Serving as both a campus pastor and an adjunct instructor, I know that web-based teaching can feel disconnected from the students I'm called to serve. I'm also not satisfied with that reality. Thankfully, neither are my students or colleagues. Together, we're learning how to better design our web-based content to move from online teaching to digital formation. The distinction I’m making here is this: formation implies teaching that is received and incorporated into the development of a student’s knowledge, skill, vocation, or identity. All formation includes teaching, but not all teaching results in formation.
My desire to teach at the college level came from a yearning, even a mission, to connect with students in these critical years of identity development and vocational exploration, empowering them with the tools of reason, wisdom, and knowledge, that they might find not just lucrative careers, but rewarding lives. In other words, I desire to teach in a way that promotes formation. Online education doesn't change that intent, but it surely changes the form.
These last few weeks of web-based learning have both reaffirmed some lessons and brought new insights. I share just a few here to continue the conversation around how we can best serve our students as educators in an era COVID-related online education.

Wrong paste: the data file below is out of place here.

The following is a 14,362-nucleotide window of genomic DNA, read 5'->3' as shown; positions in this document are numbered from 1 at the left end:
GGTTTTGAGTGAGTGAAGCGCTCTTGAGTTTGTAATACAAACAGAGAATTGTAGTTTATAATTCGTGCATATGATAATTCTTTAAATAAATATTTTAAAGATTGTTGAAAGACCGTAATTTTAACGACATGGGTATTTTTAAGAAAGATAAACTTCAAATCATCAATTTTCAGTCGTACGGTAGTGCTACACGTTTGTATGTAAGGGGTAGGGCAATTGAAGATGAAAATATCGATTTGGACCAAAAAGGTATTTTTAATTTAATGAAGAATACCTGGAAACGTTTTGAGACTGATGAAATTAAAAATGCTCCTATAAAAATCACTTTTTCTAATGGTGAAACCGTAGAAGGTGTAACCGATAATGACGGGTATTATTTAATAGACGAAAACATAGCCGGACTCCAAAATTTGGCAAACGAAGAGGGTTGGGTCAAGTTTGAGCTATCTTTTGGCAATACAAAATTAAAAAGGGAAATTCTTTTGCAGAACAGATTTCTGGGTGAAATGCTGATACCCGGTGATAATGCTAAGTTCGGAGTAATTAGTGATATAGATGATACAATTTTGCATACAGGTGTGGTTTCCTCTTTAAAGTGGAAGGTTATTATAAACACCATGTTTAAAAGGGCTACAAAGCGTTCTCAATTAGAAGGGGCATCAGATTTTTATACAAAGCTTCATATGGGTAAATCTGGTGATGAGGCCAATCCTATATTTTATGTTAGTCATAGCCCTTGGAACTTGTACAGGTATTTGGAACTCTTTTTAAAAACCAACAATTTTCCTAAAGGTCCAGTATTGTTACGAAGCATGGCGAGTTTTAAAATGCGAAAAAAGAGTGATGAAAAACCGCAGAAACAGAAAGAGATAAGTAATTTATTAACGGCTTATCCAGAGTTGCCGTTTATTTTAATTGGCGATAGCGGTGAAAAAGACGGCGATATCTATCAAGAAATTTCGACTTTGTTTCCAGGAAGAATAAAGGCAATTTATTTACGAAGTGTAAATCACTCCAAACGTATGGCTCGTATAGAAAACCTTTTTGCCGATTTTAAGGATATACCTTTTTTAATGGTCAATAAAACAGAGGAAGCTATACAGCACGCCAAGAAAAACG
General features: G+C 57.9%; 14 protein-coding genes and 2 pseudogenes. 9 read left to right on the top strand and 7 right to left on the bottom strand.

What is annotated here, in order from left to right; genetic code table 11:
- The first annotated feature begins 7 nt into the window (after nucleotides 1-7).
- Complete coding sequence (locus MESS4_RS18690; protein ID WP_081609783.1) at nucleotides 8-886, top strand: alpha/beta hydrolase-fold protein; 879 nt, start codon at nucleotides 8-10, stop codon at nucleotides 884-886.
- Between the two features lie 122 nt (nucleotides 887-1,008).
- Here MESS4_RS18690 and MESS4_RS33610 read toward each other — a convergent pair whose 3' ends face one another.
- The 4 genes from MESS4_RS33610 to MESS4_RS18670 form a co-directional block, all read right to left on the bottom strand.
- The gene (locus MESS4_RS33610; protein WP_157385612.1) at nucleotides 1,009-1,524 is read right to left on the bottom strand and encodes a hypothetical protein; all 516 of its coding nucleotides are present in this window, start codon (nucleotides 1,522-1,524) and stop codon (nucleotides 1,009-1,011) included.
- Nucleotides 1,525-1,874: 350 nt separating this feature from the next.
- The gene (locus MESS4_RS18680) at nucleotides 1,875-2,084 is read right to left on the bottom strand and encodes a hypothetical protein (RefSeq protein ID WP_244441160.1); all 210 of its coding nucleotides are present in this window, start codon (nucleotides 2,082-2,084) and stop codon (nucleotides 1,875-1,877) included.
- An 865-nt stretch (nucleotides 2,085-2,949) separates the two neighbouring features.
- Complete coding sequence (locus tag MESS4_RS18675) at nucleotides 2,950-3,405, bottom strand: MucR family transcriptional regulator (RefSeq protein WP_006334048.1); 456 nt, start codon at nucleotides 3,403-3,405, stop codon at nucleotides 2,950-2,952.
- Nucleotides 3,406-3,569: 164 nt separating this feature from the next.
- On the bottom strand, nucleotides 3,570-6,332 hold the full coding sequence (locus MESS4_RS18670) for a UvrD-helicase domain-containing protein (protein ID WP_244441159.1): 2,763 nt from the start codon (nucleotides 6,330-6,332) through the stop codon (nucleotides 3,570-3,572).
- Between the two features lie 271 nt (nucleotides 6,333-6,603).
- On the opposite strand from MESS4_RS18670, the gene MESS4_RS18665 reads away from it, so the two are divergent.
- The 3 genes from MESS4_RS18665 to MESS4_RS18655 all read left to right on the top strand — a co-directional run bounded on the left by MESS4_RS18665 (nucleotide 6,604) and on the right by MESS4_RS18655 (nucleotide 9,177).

In all of this, it’s important to remember that alternative delivery methods aren’t lesser delivery methods. We may, however, have less skill at these methods, which requires more of us as educators to learn and employ new ways of forming our students. That, then, is the key to doing this all well. Simply taking all of our in-person content and deploying it in the easiest fashion (for us) on the web can be called online teaching, but it doesn’t necessarily promote digital formation. In periods of crisis - and indeed, in all eras of education - we ought to design courses in ways that promote true formation. The best online teaching utilizes web-based tools to create points of contact that foster digital formation. The above suggestions can enhance our practices in ways that it promotes digital formation through our delivery of online teaching.
Simultaneously a sinner and a saint.